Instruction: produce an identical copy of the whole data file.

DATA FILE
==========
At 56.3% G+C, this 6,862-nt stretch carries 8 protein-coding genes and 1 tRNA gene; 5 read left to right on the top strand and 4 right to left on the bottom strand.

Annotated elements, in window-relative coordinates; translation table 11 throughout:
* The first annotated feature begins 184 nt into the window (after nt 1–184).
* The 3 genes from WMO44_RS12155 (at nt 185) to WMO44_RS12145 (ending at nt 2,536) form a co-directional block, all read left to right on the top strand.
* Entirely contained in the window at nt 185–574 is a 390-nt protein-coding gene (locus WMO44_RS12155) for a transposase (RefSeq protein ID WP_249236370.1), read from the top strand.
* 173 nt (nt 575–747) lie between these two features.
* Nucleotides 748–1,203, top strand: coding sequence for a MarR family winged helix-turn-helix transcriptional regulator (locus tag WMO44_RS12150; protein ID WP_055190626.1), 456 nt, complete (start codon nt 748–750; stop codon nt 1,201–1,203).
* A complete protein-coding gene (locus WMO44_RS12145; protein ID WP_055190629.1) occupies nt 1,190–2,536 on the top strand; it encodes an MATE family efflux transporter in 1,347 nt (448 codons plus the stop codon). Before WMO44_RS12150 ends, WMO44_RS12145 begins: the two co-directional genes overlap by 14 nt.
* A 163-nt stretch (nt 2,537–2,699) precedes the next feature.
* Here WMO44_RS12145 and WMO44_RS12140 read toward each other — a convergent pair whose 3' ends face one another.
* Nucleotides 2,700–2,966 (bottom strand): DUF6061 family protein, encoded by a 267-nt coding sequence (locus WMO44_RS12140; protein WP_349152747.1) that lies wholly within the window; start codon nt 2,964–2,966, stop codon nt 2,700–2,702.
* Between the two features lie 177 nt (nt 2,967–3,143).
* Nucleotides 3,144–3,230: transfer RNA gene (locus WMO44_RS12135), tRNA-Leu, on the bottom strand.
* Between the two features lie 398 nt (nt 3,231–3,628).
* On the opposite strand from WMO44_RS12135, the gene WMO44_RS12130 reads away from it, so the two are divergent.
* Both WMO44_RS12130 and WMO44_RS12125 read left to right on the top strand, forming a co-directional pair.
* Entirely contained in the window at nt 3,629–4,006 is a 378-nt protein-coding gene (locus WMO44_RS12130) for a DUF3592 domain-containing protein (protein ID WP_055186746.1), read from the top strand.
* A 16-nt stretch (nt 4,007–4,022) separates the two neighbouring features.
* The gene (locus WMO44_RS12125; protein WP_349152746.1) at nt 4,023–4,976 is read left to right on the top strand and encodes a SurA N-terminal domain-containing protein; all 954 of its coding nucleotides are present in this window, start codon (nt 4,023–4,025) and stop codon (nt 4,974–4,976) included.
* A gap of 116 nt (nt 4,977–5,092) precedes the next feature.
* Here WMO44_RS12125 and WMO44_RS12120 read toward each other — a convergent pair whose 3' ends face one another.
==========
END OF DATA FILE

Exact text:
At 56.3% G+C, this 6,862-nt stretch carries 8 protein-coding genes and 1 tRNA gene; 5 read left to right on the top strand and 4 right to left on the bottom strand.

Annotated elements, in window-relative coordinates; translation table 11 throughout:
* The first annotated feature begins 184 nt into the window (after nt 1–184).
* The 3 genes from WMO44_RS12155 (at nt 185) to WMO44_RS12145 (ending at nt 2,536) form a co-directional block, all read left to right on the top strand.
* Entirely contained in the window at nt 185–574 is a 390-nt protein-coding gene (locus WMO44_RS12155) for a transposase (RefSeq protein ID WP_249236370.1), read from the top strand.
* 173 nt (nt 575–747) lie between these two features.
* Nucleotides 748–1,203, top strand: coding sequence for a MarR family winged helix-turn-helix transcriptional regulator (locus tag WMO44_RS12150; protein ID WP_055190626.1), 456 nt, complete (start codon nt 748–750; stop codon nt 1,201–1,203).
* A complete protein-coding gene (locus WMO44_RS12145; protein ID WP_055190629.1) occupies nt 1,190–2,536 on the top strand; it encodes an MATE family efflux transporter in 1,347 nt (448 codons plus the stop codon). Before WMO44_RS12150 ends, WMO44_RS12145 begins: the two co-directional genes overlap by 14 nt.
* A 163-nt stretch (nt 2,537–2,699) precedes the next feature.
* Here WMO44_RS12145 and WMO44_RS12140 read toward each other — a convergent pair whose 3' ends face one another.
* Nucleotides 2,700–2,966 (bottom strand): DUF6061 family protein, encoded by a 267-nt coding sequence (locus WMO44_RS12140; protein WP_349152747.1) that lies wholly within the window; start codon nt 2,964–2,966, stop codon nt 2,700–2,702.
* Between the two features lie 177 nt (nt 2,967–3,143).
* Nucleotides 3,144–3,230: transfer RNA gene (locus WMO44_RS12135), tRNA-Leu, on the bottom strand.
* Between the two features lie 398 nt (nt 3,231–3,628).
* On the opposite strand from WMO44_RS12135, the gene WMO44_RS12130 reads away from it, so the two are divergent.
* Both WMO44_RS12130 and WMO44_RS12125 read left to right on the top strand, forming a co-directional pair.
* Entirely contained in the window at nt 3,629–4,006 is a 378-nt protein-coding gene (locus WMO44_RS12130) for a DUF3592 domain-containing protein (protein ID WP_055186746.1), read from the top strand.
* A 16-nt stretch (nt 4,007–4,022) separates the two neighbouring features.
* The gene (locus WMO44_RS12125; protein WP_349152746.1) at nt 4,023–4,976 is read left to right on the top strand and encodes a SurA N-terminal domain-containing protein; all 954 of its coding nucleotides are present in this window, start codon (nt 4,023–4,025) and stop codon (nt 4,974–4,976) included.
* A gap of 116 nt (nt 4,977–5,092) precedes the next feature.
* Here WMO44_RS12125 and WMO44_RS12120 read toward each other — a convergent pair whose 3' ends face one another.